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Extended Audio Sample The Bell Ringers: A Novel Audiobook, by Henry Porter Click for printable size audiobook cover
3 out of 53 out of 53 out of 53 out of 53 out of 5 3.00 (201 ratings) (rate this audio book) Author: Henry Porter Narrator: John Lee Publisher: Tantor Format: Unabridged Audiobook Delivery: Instant Download Audio Length: Release Date: March 2010 ISBN: 9781400186587
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In The Bell Ringers, England in the near future appears largely unchanged. There are concerns over the threat of terrorism, the press is feisty, and the prime minister is soon to call a general election. But quietly—and largely unknown to the public or even most in government—things have become undeniably Orwellian: cameras with license plate recognition software record every car’s movements, and a sophisticated, top-secret data-mining system known as Deep Truth combs through personal records, identifying violators of minor laws as well as those disposed to “anti-government” beliefs. In the interest of security, the divide between private and public has crumbled. Freedom has given way to control.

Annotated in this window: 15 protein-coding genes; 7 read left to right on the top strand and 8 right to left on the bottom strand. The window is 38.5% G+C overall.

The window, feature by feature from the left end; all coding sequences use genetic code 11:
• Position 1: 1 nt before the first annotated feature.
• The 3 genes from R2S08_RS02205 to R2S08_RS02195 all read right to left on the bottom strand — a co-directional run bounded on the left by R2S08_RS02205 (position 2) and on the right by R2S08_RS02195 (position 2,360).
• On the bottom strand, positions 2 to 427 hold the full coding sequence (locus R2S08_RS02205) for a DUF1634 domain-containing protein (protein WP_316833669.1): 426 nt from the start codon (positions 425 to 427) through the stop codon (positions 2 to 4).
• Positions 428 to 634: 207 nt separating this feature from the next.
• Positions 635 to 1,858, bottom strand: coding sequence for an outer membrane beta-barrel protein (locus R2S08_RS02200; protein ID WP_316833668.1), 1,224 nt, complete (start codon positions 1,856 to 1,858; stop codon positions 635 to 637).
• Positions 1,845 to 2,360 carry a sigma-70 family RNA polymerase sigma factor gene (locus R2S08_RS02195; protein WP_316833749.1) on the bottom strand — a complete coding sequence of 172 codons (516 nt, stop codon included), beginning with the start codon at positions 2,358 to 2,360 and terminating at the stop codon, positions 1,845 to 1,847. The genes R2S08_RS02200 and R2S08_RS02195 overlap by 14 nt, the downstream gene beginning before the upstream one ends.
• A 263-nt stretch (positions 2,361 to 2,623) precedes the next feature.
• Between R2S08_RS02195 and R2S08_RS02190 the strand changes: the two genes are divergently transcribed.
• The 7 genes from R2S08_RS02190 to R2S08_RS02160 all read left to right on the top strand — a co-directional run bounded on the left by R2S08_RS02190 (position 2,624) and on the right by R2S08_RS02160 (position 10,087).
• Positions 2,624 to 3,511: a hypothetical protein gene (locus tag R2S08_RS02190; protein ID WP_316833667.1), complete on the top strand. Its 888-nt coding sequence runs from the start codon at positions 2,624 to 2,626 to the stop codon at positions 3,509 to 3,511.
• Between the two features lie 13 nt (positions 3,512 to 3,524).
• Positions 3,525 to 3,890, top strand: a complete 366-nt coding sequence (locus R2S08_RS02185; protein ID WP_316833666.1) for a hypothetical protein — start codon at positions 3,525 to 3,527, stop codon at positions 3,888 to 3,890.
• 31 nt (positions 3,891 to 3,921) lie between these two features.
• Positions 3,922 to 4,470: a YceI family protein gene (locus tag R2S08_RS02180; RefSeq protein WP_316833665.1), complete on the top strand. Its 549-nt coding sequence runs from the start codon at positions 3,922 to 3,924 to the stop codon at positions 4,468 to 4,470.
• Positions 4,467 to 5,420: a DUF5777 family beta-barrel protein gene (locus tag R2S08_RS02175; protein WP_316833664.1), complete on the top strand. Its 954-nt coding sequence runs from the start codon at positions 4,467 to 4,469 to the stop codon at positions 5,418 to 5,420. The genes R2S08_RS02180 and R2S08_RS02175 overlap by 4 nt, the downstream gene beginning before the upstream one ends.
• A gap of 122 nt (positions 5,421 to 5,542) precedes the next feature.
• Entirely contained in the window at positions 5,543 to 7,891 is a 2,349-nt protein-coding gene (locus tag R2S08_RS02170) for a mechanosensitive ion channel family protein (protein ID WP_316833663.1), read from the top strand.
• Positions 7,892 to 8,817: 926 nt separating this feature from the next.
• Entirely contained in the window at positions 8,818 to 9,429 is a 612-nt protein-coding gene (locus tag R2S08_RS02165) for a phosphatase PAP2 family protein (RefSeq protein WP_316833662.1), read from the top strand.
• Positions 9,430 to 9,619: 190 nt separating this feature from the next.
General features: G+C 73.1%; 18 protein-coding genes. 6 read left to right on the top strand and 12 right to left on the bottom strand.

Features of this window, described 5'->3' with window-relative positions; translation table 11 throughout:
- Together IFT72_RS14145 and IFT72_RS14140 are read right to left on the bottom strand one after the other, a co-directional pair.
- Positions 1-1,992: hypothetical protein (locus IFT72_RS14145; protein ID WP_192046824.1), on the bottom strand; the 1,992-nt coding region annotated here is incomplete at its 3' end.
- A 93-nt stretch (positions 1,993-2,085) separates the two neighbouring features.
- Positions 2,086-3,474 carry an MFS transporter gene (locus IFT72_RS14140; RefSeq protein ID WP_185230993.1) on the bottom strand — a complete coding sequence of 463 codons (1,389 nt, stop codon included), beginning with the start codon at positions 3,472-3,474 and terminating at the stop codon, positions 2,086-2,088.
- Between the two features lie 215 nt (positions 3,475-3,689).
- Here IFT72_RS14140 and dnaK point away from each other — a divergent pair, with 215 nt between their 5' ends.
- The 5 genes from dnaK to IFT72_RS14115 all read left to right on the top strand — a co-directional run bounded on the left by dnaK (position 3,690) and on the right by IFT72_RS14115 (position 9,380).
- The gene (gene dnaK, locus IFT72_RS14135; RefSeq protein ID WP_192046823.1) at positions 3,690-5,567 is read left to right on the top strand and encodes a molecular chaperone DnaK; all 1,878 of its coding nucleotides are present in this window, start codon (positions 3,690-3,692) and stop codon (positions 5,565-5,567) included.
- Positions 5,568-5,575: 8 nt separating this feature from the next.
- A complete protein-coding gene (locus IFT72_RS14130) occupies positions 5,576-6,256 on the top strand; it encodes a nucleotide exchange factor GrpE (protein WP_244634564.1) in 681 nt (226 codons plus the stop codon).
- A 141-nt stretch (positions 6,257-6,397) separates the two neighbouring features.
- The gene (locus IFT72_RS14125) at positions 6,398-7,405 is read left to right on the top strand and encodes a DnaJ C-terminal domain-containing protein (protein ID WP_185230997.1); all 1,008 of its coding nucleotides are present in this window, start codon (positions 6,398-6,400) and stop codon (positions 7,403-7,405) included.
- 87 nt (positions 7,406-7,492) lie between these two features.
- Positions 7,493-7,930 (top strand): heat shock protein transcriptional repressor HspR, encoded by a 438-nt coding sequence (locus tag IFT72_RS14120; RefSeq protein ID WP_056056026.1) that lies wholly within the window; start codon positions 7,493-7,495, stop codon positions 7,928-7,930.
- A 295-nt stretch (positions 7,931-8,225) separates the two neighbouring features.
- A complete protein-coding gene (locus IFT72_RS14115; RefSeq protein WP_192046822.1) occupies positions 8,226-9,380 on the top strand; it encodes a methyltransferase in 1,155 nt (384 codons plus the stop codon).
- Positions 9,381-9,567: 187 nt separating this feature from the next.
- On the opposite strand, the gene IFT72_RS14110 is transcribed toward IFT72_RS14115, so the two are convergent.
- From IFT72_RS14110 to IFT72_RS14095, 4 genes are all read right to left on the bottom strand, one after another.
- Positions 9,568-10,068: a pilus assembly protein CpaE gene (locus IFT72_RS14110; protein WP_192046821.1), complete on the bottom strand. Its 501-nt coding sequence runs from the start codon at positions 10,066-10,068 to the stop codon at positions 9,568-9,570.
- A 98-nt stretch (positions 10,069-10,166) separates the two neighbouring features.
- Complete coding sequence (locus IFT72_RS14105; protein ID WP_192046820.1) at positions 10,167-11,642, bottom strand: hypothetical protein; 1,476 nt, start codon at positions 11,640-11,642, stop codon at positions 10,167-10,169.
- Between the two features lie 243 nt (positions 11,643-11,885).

David Eyam was once the prime minister’s head of intelligence. He was one of those who knew about Deep Truth, but he suffered a fall from grace and then died in a terrorist bombing. Now his former lover, Kate Lockhart, has been named as the benefactor of his estate. But Eyam has left her more than just his wealth; Kate is also the heir to his dangerous secrets and unfinished business.

The full power of the out-of-control, security-obsessed state comes down on Kate, but with the help of the secret resistance known as the Bell Ringers, hope for freedom is not lost.

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Quotes & Awards

  • “Outstanding near-future thriller…Shaken US readers will wonder how much of the fiction might soon become fact on this side of the Atlantic.”